- Jenny Tillotson is working on “emotional clothing” that can sense how you’re feeling and boost your mood/energy or help you relax.
- I had never thought of the idea of collecting silence, as Danielle Roberts does.
- Lisette Sutherland’s recipe for overcoming social anxiety? Habituation. Pick a social thing that scares you but that you enjoy doing, and keep doing it over and over again, even if it’s hard at first. You will learn to recognize the patterns of your feelings and begin to be able to insert a rational thought into the emotional loop – “this fear is not real!” – which will lessen the severity of the emotion.
- A good reminder – not every pattern has meaning. Sometimes it’s just meaningless coincidence.
- Jan Peter Larsen told us about patterns that predict addiction or depression relapse, and interventions to help prevent full relapse. The predicting patterns include sleep inconsistency, social passivity, and web surfing, both duration and types of sites visited. The interventions include inviting reflection on and awareness of your mood patterns, and facilitating the act of reaching out to other people for support.
- Steve Dean showed how deconstructing behaviors into sequences of small, specific actions can help you design rituals that work for you in your daily life.
- Richard Ryan presented research showing that emotions only last for 90 seconds, unless you keep amplifying them.
- One of my own insights from the weekend is that carefully managing my inputs (sensory, social, emotional and informational) is important to not triggering destructive or negative emotional states.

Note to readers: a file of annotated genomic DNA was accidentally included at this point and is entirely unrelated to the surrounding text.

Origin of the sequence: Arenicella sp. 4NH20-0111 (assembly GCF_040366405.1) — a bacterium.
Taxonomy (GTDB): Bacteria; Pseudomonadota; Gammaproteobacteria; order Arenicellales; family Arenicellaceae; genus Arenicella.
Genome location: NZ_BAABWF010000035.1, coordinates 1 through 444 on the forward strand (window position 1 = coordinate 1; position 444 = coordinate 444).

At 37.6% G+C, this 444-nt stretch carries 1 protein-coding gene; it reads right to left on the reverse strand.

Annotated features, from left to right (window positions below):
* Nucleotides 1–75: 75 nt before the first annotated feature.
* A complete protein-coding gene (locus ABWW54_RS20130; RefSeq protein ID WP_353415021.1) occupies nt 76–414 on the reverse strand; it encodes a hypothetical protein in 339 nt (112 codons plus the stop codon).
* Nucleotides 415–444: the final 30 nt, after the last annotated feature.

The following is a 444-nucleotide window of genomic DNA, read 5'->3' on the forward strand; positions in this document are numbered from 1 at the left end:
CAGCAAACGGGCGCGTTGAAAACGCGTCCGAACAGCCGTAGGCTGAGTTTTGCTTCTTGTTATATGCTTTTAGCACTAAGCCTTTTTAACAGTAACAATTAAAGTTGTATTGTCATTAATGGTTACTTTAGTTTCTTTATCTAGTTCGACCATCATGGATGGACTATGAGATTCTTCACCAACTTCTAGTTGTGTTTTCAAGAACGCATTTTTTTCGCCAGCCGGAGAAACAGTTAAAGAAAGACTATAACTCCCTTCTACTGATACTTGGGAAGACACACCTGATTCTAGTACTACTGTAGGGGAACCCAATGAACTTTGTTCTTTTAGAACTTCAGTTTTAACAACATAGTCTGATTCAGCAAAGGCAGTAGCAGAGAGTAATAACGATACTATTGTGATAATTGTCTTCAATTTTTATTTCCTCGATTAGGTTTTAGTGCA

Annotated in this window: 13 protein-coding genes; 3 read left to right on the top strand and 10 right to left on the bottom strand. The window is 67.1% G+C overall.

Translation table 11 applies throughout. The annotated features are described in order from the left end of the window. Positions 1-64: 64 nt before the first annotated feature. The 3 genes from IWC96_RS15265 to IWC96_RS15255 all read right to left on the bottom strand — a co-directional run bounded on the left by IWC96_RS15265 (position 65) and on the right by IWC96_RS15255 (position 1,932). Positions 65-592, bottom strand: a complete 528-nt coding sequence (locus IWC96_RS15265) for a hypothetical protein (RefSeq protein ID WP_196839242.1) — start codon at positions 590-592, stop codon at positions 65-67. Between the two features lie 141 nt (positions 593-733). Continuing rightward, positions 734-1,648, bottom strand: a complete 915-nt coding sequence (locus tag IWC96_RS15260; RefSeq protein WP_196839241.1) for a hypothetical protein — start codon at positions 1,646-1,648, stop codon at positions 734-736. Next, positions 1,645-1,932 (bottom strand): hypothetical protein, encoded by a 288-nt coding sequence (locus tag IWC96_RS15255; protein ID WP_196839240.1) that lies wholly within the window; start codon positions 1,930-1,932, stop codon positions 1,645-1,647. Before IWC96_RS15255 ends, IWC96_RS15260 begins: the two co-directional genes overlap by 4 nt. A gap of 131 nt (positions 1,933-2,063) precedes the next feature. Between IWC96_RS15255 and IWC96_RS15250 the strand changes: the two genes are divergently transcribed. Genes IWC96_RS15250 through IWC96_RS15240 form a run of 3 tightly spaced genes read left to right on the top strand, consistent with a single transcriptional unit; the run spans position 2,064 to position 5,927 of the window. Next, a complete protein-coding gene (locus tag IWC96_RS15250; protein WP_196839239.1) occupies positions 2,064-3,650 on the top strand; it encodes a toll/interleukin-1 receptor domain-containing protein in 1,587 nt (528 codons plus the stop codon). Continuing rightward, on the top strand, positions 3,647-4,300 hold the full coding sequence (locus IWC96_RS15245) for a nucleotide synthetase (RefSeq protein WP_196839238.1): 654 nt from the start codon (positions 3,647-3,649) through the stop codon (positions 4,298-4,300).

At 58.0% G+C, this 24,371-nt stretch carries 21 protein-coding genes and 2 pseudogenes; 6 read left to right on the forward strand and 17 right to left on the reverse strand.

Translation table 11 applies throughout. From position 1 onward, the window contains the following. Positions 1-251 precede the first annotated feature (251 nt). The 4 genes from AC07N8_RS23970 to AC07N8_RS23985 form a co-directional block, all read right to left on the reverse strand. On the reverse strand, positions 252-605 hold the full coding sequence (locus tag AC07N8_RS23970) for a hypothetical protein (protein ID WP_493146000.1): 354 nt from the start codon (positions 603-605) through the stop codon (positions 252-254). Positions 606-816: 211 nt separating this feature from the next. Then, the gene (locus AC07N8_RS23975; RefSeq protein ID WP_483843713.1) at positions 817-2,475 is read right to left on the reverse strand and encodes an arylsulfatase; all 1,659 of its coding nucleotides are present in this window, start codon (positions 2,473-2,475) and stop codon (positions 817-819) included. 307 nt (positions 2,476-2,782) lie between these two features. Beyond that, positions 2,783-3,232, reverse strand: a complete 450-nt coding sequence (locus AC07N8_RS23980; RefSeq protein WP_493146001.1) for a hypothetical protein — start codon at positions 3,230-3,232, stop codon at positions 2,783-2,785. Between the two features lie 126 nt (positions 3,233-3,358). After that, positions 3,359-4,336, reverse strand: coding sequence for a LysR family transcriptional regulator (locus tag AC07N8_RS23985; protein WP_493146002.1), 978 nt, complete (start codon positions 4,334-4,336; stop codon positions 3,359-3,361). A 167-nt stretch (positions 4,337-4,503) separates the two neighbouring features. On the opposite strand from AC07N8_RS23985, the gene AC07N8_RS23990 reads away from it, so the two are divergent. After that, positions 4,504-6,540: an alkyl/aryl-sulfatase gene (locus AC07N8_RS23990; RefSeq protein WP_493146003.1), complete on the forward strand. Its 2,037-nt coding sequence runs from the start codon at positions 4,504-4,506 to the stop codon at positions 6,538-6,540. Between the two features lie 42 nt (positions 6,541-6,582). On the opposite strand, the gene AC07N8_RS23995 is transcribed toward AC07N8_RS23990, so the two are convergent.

- Another of my insights: when you recognize a painful pattern in yourself, that’s the first step towards replacing it with a helpful pattern that meets the same underlying need, but in a non-harmful way. This led to a pretty significant breakthrough for me!
- Marco van Heerde pointed out that sometimes too much precision in your data isn’t helpful for building awareness. It’s ok to be vague!
- Kristin Prevallet taught us some powerful mood-managing exercises, including EFT. You can focus on and change how your body feels in order to change your mental state. In other words, ease your emotions somatically, before they turn into big stories in your mind.
- And finally a wise insight from Robin Barooah: the problem with research isn’t that it’s too slow, it’s that existing research isn’t put into practice.
In the last session of the day, we had a few experimental talks on noticing how food changes physical condition. It was also an interesting series of talks that shows the importance of collecting our own subjective data to back up or refute the other technological data that we might also have access to.
I kicked off the session with my talk “Quantifying My Genetics: Why I have been banned from caffeine”. My colleagues and friends helped me quantify my behavior after one, two, or three cups of coffee by giving my agitation a number from 0-10.
I found out that I’m a slow caffeine metabolizer from my genetic results and it seems like there is a correlation between how caffeine affects me and my genes. My genes are not deterministic, I couldn’t have known how caffeine affects me without making my own independent observations.